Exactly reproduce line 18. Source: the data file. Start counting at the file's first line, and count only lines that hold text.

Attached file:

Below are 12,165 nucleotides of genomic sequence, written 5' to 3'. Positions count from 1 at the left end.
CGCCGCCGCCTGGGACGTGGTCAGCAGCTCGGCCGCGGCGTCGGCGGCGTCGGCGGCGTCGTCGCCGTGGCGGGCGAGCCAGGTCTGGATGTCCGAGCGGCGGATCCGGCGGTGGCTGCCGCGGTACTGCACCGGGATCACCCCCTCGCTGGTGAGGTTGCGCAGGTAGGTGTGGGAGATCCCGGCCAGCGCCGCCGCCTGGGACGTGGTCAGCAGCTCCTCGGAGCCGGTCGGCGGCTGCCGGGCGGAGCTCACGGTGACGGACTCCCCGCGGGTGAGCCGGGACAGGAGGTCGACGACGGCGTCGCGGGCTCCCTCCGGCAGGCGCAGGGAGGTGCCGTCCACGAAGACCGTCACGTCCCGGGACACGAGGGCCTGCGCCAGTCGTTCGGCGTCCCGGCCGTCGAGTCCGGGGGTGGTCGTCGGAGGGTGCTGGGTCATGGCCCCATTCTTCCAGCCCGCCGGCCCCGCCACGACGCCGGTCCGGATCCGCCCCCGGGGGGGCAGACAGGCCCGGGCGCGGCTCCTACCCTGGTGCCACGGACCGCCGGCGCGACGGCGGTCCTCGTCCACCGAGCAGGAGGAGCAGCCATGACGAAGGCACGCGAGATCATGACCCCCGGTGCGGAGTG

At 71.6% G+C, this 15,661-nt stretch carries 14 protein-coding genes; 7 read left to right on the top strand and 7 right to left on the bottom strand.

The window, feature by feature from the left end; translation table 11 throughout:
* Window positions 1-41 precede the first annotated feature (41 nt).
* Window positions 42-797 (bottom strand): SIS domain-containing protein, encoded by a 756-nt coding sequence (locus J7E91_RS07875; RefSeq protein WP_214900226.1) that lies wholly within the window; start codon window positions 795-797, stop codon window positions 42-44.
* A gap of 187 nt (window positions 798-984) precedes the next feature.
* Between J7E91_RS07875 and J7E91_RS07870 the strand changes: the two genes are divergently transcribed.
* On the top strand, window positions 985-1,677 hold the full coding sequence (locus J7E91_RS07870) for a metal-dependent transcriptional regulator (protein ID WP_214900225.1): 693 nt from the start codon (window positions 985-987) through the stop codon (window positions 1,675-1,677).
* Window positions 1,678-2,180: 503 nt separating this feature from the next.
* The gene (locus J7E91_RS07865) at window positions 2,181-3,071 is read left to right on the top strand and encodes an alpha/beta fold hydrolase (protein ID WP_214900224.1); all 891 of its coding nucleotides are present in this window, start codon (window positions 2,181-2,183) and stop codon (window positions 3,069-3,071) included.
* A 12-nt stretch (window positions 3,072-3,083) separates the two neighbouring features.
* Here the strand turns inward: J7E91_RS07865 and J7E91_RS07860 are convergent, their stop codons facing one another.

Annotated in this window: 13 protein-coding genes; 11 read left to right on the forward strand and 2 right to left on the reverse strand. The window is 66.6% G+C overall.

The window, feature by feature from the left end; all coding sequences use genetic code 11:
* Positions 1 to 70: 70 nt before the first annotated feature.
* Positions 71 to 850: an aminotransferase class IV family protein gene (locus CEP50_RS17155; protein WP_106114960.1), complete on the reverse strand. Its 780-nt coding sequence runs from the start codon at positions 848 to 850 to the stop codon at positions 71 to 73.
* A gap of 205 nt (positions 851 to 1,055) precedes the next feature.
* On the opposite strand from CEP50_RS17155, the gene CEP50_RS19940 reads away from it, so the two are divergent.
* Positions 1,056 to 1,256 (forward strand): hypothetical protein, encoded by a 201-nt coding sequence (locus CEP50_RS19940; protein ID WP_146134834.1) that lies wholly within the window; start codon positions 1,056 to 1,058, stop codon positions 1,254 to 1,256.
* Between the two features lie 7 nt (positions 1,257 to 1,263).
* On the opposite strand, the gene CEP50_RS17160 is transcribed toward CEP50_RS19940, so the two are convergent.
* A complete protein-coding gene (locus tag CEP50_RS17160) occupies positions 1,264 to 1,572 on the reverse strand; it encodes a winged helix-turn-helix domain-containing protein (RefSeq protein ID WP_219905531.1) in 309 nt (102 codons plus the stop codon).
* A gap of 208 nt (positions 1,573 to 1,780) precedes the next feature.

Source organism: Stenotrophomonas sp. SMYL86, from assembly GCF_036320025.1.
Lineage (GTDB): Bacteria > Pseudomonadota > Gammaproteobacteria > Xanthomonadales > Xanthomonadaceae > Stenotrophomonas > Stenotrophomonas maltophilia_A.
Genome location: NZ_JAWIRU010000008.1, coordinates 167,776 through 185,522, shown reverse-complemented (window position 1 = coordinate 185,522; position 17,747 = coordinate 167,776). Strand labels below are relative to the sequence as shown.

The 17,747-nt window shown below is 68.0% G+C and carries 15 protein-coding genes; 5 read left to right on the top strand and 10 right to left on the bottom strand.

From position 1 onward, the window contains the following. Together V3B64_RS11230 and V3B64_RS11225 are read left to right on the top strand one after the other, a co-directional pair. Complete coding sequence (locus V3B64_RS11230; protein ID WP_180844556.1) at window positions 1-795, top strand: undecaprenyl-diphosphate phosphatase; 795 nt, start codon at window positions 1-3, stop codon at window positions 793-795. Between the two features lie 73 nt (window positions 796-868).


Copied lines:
* A gap of 205 nt (positions 851 to 1,055) precedes the next feature.